How much influence does the covert influence arm of China’s Communist Party — the United Front Work Department (UFWD) — have over the Australian business sector?
At a recent Beijing conference on China’s controversial Belt and Road Initiative, former trade minister Andrew Robb and top Morrison government China adviser Warwick Smith were aided by the United Front-linked organisations China Global Financial 50 Forum (CGF50F) and the China Council for the Promotion of International Trade (CCPIT). The Chinese side of the conference was headed by Li Jiange of the China International Capital Corporation, who is a senior member of the CCPIT.
Robb’s conference was attended by a phalanx of Australian businessmen including executives from Elders, Orica, Hancock Prospecting, and top-tier law firm Corrs Chambers Westgarth — all of whom got to rub shoulders with Chinese businesses belonging to UFWD organisations. The Department of Foreign Affairs and Trade has confirmed that staff from the Australian embassy in Beijing also attended the event.
This is hardly surprising. The UFWD is front and centre of the Chinese Communist Party’s (CCP) application of so-called soft power, and Australian businesses and governments have been dealing with the ever-growing arms of the UFWD, either knowing or unknowingly, for many years.
It’s been particularly evident in recent years through the China Association for International Friendly Contact, which has had, for instance, a long association with Twiggy Forest’s Fortescue Metals Group. Forrest is eager to sing China’s praises at any opportunity.
The Australia-China Belt and Road Initiative (ACBRI), founded by Robb in 2016, has worked with the CGF50F and the CCPIT since its inception. After leaving politics in 2016, Robb walked straight into a $880,000-a-year consulting gig with Landbridge, whose owner, Ye Cheng, has close ties with the ruling Chinese Communist Party. Landbridge won a 99-year lease of the Port of Darwin in 2015, but Robb has disavowed any CCP involvement in the deal.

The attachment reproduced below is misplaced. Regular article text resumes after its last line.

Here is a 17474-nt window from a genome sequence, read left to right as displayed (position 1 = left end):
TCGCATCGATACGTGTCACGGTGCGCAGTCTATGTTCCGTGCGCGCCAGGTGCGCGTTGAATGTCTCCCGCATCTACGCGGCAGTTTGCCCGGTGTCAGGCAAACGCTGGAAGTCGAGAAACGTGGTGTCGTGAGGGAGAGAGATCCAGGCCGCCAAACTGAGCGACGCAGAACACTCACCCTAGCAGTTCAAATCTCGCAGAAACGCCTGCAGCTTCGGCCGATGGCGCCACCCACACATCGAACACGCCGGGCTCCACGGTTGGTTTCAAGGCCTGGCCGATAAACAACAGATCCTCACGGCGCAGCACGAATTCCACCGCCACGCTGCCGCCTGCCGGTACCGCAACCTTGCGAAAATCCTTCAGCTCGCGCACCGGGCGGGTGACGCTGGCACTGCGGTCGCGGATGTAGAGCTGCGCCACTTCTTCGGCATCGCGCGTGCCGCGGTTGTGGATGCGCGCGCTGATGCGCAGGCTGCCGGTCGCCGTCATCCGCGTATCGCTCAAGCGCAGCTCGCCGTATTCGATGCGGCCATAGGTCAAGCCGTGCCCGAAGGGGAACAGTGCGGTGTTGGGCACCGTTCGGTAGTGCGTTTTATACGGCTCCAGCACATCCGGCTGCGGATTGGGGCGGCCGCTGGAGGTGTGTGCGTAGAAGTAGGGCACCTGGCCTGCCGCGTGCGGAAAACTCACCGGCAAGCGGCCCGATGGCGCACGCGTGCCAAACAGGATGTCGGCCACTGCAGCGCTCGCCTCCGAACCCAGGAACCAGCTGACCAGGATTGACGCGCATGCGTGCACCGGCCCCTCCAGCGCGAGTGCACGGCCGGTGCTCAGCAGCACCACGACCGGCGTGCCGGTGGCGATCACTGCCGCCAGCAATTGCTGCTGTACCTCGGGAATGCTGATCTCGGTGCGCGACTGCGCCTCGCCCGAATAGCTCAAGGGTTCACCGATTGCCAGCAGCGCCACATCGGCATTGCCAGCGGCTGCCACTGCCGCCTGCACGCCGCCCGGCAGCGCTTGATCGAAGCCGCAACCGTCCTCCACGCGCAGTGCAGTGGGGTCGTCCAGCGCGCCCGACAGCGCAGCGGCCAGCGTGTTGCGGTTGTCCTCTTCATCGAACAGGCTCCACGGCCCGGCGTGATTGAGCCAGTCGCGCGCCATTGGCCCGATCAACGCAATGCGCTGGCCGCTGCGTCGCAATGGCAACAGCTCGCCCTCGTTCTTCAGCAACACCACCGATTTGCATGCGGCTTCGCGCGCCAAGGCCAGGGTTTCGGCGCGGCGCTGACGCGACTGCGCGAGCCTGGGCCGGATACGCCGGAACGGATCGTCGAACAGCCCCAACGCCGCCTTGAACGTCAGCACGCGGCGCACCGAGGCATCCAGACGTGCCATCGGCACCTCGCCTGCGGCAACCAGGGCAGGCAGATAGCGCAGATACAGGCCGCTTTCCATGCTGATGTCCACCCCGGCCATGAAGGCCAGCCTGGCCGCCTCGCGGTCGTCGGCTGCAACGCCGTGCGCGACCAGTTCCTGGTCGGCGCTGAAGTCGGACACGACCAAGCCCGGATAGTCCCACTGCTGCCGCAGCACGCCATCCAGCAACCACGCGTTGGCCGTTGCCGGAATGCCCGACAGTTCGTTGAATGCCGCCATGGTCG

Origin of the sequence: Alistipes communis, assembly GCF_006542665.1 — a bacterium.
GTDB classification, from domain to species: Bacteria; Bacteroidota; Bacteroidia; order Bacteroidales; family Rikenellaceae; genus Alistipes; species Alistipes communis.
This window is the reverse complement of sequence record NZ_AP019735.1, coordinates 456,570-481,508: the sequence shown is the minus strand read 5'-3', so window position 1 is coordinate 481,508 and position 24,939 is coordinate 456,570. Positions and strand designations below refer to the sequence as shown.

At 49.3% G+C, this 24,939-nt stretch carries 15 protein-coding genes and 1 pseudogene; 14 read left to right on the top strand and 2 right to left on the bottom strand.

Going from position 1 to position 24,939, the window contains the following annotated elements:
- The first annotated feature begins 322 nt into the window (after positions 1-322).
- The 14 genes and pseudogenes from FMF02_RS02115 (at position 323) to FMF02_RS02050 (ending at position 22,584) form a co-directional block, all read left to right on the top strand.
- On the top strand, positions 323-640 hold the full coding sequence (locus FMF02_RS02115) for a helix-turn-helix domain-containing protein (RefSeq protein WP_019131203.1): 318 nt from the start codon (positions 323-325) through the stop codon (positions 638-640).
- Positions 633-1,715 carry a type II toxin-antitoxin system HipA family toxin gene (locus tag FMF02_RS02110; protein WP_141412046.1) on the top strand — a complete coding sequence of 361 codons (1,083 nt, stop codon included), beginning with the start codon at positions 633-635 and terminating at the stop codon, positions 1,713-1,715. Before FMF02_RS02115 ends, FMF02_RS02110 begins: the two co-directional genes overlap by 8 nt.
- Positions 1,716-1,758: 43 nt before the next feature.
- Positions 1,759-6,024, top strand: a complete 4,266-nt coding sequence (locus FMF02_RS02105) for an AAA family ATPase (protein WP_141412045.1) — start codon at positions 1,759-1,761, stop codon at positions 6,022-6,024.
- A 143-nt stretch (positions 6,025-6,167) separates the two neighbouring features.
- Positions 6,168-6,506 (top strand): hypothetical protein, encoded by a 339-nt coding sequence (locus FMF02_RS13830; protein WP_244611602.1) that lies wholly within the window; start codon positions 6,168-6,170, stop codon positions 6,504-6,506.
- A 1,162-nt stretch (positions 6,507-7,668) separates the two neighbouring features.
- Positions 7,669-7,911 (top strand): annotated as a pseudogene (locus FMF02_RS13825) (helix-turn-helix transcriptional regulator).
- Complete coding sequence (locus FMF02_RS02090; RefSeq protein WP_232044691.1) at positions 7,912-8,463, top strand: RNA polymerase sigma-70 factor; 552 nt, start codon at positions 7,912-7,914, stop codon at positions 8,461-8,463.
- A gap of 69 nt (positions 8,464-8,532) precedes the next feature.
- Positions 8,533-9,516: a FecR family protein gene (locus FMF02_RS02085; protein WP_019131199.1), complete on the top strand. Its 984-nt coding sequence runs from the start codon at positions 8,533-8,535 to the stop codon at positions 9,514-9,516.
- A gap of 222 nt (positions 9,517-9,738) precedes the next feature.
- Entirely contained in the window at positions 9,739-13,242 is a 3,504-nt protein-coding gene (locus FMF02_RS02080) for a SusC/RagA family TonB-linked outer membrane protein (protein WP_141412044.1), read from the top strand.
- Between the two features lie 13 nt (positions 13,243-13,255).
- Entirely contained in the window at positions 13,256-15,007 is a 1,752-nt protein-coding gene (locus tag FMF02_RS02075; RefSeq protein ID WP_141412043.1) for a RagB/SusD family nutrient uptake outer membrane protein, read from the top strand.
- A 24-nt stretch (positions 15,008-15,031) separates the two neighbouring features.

After leaving Landbridge in late 2018, Robb tore into what he clearly sees as “China influence” conspiracy theories. “The evidence is not there,” he told the ABC. “We see a lot of nose-touching by the security people: ‘if you only knew what I know, you’d be horrified’. Well, tell us. Let us know. I was on the National Security Committee and I’ve gotta say I didn’t learn much more than I read in the papers.”
Yet, the understanding of Chinese influence by security agencies has grown immensely since 2016.
The hitherto most prominent UFWD group in business circles, the Council for the Promotion of the Peaceful Reunification of China, has had plenty of press through its connection with the Chinese billionaire and Australian political donor Huang Xiangmo. Two more UFWD-linked Chinese business groups — Australia Jiangmen General Commercial Association and the United Chinese Commerce Association of Australia — recently came to prominence due their connections with the beleaguered Chinese-Australian Liberal MP, Gladys Liu. UFWD influence has been well-documented in the university sector too.
When quizzed about the government’s position on the Belt and Road Initiative, a DFAT spokesperson prevaricated: “Australia supports regional investment initiatives that are transparent and open, uphold robust standards, meet genuine need and avoid unsustainable debt burdens for recipient countries”.
And like Robb, Smith is keen to tell the government what it is doing wrong on China. “The spooks, the defence people would say that the first salvo in any war is no longer a rocket but a disabling capability in networks around pipelines, telecommunications, banks and so on”, he said earlier this year.
“We are not being asked to sacrifice our values in any way but to recognise our interests and long-term relationships, built around collaborative models, to enhance trade in services, goods and merchandise trade.”
Does that really hold water, Warwick? Just look to the NBA. The US basketball league recently felt the heat from Beijing after a franchise manager expressed support for the protests in Hong Kong. It’s clear that the CCP does in fact want businesses to sacrifice their values to get deals with China.